Scott and Fallon: Pryor was desperate; he tried to make plays and forced it
Terrelle Pryor was sacked 10 times and hit 14 others against the Chiefs. (AP)
Programming note: Watch Monday's Raiders press conference with head coach Dennis Allen today at 1p.m. on Comcast SportsNet California, and streaming live online here
What you need to know: Raiders quarterback Terrelle Pryor took full responsibility for Sunday’s disastrous 24-7 loss to the host Kansas City Chiefs. No shocker there, considering he did the same thing after a Week 1 heartbreaker at Indianapolis.
He was adamant that the result was an aberration, a humbling exercise that will make these Raiders stronger. He tossed in a playoff reference for good measure, just to show Raider Nation and his teammates that 2-4 is not a lost cause.
[RELATED -- Pryor: 'We'll be back; we'll get the playoffs']
He was equal parts humbled star and motivational speaker with comments directed at teammates through the press. His message was clear: Don’t give up. You know I won’t.
“You’re going to fall,” Pryor said. “You’re going to see the best players in the world get beat. But, at the end of the day, it’s about who gets up and is ready to fight.”
This 24-year old is incredibly bright, thinking and playing well outside the box. Taking all the blame is a leadership exercise, one meant to accelerate a peaceful coup in the locker room.
If truth serum coursed through Pryor’s veins, he'd tell a different tale. He’d admit mistakes. He’d say the three second-half interceptions that helped Kansas City score 17 points were huge blunders. He’d also say that he had no time to work behind a battered offensive line held together with duct tape. He’d say the running game let him down again, that it’s still lacking the consistent punch it should have with Darren McFadden at the conn.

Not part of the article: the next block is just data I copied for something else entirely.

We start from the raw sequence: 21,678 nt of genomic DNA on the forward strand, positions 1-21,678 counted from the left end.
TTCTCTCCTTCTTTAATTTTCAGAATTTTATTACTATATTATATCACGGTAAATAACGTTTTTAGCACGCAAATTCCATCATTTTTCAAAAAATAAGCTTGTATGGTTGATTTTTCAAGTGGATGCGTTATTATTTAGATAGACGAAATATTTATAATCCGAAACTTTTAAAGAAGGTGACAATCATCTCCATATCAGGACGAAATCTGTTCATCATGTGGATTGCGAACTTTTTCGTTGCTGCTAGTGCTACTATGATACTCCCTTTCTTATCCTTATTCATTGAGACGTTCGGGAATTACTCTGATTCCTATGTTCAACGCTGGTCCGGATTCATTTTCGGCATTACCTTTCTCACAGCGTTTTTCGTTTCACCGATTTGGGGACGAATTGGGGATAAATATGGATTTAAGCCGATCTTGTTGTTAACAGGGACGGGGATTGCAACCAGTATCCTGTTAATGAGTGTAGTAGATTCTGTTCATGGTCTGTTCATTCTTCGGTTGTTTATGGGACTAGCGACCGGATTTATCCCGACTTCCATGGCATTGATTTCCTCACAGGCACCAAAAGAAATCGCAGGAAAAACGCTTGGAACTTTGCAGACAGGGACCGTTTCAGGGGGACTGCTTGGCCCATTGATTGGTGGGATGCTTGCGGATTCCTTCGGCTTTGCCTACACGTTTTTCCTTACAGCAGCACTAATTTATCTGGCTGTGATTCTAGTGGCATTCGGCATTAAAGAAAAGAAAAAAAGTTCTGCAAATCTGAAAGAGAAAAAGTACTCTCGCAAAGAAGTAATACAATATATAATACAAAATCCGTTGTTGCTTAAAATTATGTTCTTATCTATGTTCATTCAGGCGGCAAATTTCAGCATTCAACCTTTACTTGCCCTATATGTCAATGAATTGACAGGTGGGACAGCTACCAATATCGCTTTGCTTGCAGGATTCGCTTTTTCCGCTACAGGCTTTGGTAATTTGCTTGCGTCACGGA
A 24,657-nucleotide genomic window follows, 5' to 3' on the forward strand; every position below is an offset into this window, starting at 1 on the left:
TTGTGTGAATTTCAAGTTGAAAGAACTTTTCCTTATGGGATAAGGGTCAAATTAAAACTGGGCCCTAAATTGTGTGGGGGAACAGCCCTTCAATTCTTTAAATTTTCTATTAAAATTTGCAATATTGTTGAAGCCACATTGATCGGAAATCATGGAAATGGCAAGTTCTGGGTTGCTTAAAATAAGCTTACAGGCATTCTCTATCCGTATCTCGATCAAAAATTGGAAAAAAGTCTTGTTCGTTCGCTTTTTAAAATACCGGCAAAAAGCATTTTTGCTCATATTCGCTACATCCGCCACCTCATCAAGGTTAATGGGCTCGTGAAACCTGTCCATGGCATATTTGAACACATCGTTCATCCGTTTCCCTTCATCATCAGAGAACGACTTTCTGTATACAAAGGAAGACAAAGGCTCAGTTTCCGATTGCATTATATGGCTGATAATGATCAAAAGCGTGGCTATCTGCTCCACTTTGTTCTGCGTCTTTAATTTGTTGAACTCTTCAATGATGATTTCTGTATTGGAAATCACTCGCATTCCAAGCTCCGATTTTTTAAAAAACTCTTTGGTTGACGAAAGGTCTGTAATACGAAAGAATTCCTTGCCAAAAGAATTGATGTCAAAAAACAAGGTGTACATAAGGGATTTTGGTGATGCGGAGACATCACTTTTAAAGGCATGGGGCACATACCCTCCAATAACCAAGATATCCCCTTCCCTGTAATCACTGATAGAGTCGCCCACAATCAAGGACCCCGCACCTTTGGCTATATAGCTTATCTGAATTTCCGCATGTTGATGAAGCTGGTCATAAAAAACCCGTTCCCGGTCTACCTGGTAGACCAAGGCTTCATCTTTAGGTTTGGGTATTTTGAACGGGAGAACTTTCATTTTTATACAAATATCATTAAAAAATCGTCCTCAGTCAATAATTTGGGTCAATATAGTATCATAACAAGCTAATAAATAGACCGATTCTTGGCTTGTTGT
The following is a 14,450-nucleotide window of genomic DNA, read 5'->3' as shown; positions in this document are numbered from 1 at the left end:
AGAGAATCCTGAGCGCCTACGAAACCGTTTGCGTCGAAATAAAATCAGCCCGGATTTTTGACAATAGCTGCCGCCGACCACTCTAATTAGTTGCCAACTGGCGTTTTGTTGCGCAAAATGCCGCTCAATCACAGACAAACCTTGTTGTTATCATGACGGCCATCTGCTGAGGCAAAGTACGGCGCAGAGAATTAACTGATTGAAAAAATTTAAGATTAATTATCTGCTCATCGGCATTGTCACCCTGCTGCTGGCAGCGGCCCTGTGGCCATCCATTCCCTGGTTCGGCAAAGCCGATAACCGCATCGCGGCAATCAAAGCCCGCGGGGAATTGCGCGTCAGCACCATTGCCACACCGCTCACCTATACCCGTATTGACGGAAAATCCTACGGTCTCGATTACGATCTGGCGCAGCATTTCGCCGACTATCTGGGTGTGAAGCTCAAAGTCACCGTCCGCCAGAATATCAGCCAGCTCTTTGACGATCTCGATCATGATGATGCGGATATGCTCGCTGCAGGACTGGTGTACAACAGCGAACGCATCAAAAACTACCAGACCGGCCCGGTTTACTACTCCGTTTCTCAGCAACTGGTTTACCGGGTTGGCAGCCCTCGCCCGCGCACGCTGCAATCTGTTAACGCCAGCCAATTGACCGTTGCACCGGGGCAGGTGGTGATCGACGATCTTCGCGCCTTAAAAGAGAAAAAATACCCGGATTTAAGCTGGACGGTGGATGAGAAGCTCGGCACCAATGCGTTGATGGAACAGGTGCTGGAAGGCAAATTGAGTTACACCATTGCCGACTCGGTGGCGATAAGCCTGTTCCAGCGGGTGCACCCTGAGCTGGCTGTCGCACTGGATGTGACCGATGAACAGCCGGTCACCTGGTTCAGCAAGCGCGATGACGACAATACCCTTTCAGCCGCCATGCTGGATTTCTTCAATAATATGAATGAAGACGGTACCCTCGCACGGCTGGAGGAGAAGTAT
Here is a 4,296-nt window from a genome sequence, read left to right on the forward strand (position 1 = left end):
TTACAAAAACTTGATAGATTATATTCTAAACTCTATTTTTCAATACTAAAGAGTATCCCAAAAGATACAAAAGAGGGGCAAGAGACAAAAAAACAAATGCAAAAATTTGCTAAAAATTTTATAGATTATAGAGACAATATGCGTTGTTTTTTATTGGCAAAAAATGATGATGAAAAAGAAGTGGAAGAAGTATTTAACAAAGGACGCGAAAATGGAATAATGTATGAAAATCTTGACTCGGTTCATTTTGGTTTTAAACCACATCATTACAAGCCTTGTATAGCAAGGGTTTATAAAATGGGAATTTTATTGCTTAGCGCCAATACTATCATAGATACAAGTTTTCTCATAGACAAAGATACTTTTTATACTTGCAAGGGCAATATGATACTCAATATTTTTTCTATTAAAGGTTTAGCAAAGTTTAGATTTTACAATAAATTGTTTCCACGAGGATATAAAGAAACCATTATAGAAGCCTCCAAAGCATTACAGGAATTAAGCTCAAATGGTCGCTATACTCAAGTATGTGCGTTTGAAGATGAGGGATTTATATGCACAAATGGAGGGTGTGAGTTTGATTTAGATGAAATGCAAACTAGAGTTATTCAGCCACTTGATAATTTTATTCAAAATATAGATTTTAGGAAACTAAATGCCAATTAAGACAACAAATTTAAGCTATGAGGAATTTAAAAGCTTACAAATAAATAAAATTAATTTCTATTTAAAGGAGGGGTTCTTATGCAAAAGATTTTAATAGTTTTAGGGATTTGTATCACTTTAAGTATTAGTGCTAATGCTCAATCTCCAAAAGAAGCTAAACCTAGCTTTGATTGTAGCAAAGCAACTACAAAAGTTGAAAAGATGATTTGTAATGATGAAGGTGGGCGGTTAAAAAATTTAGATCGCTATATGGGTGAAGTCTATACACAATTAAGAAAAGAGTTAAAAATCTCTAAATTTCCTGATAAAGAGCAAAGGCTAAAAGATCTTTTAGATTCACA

Instead, Pryor stayed on message.
“This loss is on me, and I’ll take it,” Pryor said. “I’ll make sure we get better. As the leader of this offense, I have to make sure that happens. It will.”
This team has leaders to keep eyes on the prize. The best thing Pryor can do for his team is focus on himself.
Let’s not forget the kid has just six NFL starts. He has iceberg potential. Only the tip is in view. Pryor has tremendous room for growth, and ego-checking road losses are part of the maturation process. Raiders coach Dennis Allen believes he’ll be better for the humbling experience.
“Terrelle is a young, maturing quarterback, and as hard as it was for us to play the way we typically do offensively, I think it’s a great learning experience for him. I think he’ll be better for it when he gets put back in this environment again. I think he’ll do a better job.”
Pryor believes that. His teammates do too, a sign they’re buying into his words and actions alike.
“Terrelle is still learning; this is a game he’ll get better from,” Raiders free safety Charles Woodson said. “Every day, he’s working hard and trying to improve. Every quarterback goes through games like this. Thatsaid, we’re not going to make excuses for Terrelle. We need him to get better and we know he will. We expect better things from him down the road.”